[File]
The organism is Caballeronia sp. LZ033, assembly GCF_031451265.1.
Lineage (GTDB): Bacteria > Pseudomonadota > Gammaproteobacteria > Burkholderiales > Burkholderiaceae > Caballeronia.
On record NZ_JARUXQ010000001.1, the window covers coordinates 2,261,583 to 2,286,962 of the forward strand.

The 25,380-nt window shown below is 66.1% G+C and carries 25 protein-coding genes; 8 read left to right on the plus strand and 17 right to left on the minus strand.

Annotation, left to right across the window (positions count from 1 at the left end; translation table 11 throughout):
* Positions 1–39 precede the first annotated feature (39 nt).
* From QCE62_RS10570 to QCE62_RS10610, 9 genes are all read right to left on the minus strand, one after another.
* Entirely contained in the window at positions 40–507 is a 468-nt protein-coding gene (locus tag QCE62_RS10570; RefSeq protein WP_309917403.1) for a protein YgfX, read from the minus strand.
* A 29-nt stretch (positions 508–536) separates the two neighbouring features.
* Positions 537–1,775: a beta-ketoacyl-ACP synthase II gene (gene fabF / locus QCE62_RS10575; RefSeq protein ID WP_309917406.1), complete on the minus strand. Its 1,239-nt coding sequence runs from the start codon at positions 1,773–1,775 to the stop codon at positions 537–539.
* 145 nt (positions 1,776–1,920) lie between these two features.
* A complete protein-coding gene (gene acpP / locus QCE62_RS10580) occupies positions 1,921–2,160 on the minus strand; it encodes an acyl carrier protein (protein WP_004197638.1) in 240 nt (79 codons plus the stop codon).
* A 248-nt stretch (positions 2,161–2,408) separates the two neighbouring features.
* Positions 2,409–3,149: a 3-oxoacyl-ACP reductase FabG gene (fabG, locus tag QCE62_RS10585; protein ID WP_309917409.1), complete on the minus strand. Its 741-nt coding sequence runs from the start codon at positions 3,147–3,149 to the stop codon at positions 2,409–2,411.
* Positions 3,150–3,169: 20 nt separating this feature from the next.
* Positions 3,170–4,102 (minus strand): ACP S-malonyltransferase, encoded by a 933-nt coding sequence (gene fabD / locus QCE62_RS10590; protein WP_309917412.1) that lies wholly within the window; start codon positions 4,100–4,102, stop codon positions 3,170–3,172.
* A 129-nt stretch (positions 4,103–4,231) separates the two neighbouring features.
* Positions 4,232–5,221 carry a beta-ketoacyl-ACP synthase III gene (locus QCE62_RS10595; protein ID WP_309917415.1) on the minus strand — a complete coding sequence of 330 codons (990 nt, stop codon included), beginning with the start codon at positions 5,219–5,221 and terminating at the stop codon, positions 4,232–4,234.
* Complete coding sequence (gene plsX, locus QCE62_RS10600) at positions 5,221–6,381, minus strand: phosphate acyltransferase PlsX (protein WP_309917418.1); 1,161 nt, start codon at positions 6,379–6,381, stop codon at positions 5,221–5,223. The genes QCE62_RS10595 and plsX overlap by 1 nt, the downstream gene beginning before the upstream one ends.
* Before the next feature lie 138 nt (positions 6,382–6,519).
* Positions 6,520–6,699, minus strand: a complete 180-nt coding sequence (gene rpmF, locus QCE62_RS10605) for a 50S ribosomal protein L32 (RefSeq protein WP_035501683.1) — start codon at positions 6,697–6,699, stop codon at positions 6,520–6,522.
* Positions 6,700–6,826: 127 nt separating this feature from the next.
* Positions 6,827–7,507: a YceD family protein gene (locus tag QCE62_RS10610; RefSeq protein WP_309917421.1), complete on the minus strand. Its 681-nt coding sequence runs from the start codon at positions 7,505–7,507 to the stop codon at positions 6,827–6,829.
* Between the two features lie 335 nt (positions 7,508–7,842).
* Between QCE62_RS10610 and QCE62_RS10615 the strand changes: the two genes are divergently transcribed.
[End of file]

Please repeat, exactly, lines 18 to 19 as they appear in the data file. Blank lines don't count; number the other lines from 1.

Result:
* Positions 4,232–5,221 carry a beta-ketoacyl-ACP synthase III gene (locus QCE62_RS10595; protein ID WP_309917415.1) on the minus strand — a complete coding sequence of 330 codons (990 nt, stop codon included), beginning with the start codon at positions 5,219–5,221 and terminating at the stop codon, positions 4,232–4,234.
* Complete coding sequence (gene plsX, locus QCE62_RS10600) at positions 5,221–6,381, minus strand: phosphate acyltransferase PlsX (protein WP_309917418.1); 1,161 nt, start codon at positions 6,379–6,381, stop codon at positions 5,221–5,223. The genes QCE62_RS10595 and plsX overlap by 1 nt, the downstream gene beginning before the upstream one ends.